Adam Zagoria covers basketball at all levels. He is the author of two books and an award-winning journalist whose articles have appeared in ESPN The Magazine, SLAM, Sheridan Hoops, Sports Illustrated, Basketball Times and in newspapers nationwide.
FBI says it cannot release documents regarding Kansas involvement with Adidas
By JACOB POLACHECK
The FBI, in response to a Freedom of Information Act request, told the University Daily Kansan on Wednesday that it has documents related to the University of Kansas and its sponsorship with the Adidas apparel company, but cannot release them due to an ongoing legal investigation.
The presence of documents responsive to the Kansan’s request, filed on Sept. 27, does not necessarily implicate the University in wrongdoing but appears to contradict what Kansas Athletics officials said after the scandal broke.
The Kansan asked for “all documents and communications within this investigation related to the University of Kansas and any of its sponsorship deals with Adidas or any investigation of Kansas basketball coaches.”
Last month, 10 men — including a top Adidas executive and four assistant coaches at power-conference programs — were charged with using hundreds of thousands of dollars in bribes to influence star athletes’ choice of schools, shoe sponsors, and agents. James Gatto, director of global sports marketing for Adidas, was arrested on the same day as the four coaches and placed on leave from the company.
On Thursday, Gatto appeared in Magistrate Court in New York City and was released on his own recognizance. He faces a preliminary hearing date of Nov. 9, the same same as Adidas’ employee Merl Code and assistant coaches Book Richardson of Arizona, Tony Bland of USC and Chuck Person of Auburn. Gatto’s travel was restricted to part of New York, along with New Jersey and Oregon.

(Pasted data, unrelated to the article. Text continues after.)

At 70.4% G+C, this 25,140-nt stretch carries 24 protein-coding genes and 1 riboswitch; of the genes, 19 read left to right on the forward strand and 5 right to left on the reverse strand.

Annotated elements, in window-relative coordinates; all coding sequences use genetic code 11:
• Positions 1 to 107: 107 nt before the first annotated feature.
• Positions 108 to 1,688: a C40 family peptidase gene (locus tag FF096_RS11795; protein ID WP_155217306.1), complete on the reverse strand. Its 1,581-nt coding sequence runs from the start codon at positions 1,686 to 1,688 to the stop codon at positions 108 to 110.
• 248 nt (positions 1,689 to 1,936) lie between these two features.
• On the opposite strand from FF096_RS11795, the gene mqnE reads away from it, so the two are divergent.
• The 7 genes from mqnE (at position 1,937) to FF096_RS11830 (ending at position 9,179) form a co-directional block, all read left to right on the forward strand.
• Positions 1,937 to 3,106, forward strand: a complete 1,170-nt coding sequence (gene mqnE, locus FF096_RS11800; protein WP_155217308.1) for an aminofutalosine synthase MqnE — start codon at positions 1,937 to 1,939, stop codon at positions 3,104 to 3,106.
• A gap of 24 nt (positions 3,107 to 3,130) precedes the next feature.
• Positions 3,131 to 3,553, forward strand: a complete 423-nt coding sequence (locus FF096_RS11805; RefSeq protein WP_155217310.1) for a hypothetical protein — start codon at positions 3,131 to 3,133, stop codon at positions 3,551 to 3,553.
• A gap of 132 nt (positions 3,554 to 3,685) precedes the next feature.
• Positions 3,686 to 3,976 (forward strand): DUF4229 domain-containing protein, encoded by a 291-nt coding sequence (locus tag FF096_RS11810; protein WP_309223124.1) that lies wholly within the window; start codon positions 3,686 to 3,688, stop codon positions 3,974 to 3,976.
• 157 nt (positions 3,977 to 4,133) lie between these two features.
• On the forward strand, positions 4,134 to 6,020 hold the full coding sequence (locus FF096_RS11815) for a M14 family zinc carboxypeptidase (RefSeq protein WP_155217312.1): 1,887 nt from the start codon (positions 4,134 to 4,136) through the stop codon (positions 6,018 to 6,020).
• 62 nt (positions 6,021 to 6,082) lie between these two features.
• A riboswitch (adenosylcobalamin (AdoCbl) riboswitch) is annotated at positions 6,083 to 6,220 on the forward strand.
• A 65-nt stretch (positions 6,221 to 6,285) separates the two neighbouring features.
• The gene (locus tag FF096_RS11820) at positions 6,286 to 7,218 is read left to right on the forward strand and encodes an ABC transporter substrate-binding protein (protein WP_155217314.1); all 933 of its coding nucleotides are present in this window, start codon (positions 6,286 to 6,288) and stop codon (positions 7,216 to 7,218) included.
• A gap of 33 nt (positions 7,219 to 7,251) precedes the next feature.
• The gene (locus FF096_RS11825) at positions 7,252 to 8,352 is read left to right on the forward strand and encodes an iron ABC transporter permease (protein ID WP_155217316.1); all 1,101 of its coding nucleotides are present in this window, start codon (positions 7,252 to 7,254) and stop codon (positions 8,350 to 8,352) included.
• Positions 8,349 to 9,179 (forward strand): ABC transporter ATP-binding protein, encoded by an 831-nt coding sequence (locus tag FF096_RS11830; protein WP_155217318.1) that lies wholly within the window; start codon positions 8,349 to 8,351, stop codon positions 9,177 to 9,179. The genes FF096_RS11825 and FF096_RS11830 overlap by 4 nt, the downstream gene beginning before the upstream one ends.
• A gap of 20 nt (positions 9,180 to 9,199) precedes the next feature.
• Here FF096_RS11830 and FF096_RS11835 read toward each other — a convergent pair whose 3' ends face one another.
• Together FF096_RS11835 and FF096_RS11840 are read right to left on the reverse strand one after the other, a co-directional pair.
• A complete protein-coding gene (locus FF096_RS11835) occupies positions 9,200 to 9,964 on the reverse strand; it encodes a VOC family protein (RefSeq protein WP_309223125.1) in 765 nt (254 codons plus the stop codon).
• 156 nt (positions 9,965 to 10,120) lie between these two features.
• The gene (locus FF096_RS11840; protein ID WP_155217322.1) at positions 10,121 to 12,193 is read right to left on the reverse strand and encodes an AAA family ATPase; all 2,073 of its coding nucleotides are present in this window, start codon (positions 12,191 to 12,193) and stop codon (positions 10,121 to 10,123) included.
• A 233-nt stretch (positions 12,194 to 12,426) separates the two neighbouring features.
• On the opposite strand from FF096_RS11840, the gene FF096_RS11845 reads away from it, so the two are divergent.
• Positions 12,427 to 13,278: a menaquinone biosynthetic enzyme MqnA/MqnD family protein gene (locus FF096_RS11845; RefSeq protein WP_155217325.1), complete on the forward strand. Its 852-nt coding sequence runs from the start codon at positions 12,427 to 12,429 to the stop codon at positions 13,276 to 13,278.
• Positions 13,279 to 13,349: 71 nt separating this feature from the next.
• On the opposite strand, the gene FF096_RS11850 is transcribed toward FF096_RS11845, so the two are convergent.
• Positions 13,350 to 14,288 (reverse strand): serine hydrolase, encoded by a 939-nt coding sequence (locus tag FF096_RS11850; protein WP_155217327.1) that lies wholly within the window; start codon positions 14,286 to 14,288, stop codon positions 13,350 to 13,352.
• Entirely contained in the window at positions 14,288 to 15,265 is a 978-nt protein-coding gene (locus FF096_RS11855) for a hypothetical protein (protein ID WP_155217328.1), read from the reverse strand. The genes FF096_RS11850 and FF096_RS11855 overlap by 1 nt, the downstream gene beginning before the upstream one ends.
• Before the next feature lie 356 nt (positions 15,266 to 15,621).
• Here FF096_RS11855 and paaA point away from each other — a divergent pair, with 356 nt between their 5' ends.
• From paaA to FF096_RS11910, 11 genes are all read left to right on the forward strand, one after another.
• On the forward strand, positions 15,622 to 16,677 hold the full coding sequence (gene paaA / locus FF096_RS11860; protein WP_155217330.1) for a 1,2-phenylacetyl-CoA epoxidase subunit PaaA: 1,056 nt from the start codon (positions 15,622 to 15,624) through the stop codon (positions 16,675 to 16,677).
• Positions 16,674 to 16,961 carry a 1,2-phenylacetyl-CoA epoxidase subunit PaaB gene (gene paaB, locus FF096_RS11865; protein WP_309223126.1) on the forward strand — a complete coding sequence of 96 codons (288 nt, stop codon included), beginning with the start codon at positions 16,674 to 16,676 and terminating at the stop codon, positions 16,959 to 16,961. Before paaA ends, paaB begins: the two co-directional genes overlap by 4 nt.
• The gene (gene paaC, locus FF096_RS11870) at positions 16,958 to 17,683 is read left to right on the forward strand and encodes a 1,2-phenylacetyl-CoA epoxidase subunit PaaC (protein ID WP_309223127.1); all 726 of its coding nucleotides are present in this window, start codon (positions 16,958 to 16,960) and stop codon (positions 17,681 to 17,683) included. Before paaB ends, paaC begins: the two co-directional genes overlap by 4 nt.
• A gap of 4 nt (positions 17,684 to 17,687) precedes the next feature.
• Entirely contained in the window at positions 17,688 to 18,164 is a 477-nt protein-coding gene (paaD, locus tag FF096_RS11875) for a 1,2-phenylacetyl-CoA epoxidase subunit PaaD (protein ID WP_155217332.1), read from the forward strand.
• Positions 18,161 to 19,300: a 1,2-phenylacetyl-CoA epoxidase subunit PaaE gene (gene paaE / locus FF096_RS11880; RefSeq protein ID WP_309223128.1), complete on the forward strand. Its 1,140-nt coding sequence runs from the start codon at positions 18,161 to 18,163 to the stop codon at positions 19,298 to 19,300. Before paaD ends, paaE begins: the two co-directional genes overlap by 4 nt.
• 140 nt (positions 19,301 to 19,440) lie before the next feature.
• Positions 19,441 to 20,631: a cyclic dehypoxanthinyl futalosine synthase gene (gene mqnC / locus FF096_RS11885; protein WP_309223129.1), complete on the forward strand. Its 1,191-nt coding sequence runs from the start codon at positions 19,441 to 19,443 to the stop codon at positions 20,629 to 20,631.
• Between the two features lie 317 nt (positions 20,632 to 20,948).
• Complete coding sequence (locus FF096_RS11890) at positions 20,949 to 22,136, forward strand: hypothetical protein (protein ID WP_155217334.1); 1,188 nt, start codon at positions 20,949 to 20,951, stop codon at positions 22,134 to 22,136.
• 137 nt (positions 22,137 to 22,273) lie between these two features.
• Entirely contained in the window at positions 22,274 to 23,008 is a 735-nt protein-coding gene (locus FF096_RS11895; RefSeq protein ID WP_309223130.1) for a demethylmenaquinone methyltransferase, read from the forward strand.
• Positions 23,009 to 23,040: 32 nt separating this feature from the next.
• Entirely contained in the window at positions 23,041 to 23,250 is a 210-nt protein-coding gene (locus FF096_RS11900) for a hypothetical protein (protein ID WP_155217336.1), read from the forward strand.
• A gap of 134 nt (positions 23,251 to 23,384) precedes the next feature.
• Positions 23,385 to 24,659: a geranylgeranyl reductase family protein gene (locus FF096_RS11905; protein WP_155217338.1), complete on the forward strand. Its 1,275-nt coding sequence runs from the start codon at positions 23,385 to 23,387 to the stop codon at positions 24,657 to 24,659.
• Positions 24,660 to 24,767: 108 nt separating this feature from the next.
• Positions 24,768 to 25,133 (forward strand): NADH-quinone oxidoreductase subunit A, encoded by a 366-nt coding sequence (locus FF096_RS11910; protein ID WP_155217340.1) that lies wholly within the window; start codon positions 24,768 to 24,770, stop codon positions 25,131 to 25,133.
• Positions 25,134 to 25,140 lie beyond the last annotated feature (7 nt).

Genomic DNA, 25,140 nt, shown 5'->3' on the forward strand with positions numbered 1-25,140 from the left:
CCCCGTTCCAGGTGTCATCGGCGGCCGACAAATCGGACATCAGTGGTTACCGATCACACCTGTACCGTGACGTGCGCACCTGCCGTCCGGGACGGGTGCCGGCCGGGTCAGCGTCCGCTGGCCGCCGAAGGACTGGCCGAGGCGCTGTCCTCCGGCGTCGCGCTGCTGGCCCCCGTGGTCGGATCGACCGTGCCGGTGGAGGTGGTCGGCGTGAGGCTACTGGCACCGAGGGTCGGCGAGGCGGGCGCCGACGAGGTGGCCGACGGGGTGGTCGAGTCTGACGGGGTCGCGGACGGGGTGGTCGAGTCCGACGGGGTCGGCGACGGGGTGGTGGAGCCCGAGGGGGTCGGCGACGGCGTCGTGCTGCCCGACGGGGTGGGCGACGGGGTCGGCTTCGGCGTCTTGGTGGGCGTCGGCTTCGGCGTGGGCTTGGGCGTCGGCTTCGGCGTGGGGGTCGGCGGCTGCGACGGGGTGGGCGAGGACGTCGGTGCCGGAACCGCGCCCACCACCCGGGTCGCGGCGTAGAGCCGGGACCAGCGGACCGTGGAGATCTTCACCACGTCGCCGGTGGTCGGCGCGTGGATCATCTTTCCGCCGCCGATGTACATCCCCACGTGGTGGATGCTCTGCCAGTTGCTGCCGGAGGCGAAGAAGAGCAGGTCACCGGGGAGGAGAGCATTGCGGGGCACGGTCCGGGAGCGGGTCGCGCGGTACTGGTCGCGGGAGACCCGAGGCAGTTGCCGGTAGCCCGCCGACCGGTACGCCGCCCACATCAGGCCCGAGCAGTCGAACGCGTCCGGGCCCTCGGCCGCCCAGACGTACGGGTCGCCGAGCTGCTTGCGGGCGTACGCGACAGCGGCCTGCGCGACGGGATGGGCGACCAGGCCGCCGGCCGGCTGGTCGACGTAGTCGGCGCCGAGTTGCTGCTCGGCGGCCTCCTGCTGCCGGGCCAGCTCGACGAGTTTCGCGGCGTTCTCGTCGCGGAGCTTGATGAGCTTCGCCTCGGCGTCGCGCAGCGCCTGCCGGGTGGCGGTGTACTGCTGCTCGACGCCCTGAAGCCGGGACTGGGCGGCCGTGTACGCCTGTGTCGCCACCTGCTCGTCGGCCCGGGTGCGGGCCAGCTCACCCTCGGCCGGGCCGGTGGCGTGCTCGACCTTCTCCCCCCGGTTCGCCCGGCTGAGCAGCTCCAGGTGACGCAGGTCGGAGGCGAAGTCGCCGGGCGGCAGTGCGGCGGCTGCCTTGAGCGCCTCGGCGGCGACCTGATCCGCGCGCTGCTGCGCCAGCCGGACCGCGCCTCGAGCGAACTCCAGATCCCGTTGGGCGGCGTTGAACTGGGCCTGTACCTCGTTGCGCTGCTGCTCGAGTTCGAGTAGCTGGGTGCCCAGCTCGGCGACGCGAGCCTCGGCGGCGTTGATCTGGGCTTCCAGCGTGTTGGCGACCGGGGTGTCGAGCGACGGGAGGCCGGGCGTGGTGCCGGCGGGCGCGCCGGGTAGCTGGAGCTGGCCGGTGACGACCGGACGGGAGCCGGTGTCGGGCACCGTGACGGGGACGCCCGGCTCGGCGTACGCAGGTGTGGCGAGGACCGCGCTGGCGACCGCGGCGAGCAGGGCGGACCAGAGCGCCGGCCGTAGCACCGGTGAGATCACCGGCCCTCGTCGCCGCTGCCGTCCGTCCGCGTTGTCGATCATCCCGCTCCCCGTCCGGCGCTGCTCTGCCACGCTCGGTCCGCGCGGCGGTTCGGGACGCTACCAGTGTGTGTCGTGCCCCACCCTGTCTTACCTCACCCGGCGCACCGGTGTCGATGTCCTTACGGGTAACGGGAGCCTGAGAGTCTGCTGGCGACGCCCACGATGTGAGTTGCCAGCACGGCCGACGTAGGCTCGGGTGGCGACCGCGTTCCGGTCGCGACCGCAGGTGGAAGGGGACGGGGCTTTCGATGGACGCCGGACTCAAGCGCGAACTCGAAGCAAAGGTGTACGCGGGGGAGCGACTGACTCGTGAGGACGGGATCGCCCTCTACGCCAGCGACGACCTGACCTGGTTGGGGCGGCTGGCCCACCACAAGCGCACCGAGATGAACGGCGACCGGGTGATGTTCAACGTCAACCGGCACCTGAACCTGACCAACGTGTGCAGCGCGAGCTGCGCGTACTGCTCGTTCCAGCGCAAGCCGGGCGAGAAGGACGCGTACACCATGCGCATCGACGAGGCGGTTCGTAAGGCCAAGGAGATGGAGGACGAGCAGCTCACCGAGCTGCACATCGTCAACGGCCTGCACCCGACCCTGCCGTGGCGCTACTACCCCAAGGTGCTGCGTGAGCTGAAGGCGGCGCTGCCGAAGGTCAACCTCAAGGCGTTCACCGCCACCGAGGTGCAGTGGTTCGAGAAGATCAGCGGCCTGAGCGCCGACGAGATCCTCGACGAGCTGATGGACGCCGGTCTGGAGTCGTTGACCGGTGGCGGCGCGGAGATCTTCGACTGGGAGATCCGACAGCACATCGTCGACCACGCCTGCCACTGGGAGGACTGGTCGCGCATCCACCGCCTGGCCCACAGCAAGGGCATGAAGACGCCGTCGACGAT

In response to allegations last month, Louisville placed athletic director Tom Jurich on paid administrative leave and head coach Rick Pitino on unpaid administrative leave.
Wednesday, the FBI said the material requested by the Kansan “is located in an investigative file which is exempt from disclosure.”
“The records responsive to your request are law enforcement records; there is a pending or prospective law enforcement proceeding relevant to these responsive records, and release of the information in these responsive records could reasonably be expected to interfere with enforcement proceedings,” the Bureau said in a letter to the Kansan.
Less than a week before the scandal broke, Kansas Athletics announced a new 14-year, $191-million sponsorship contract with Adidas at a fundraising event for renovations to Memorial Stadium.
Later in the letter, FBI Section Chief David M. Hardy states, “This is a standard notification that is given to all our requesters and should not be taken as an indication that excluded records do, or do not, exist.”
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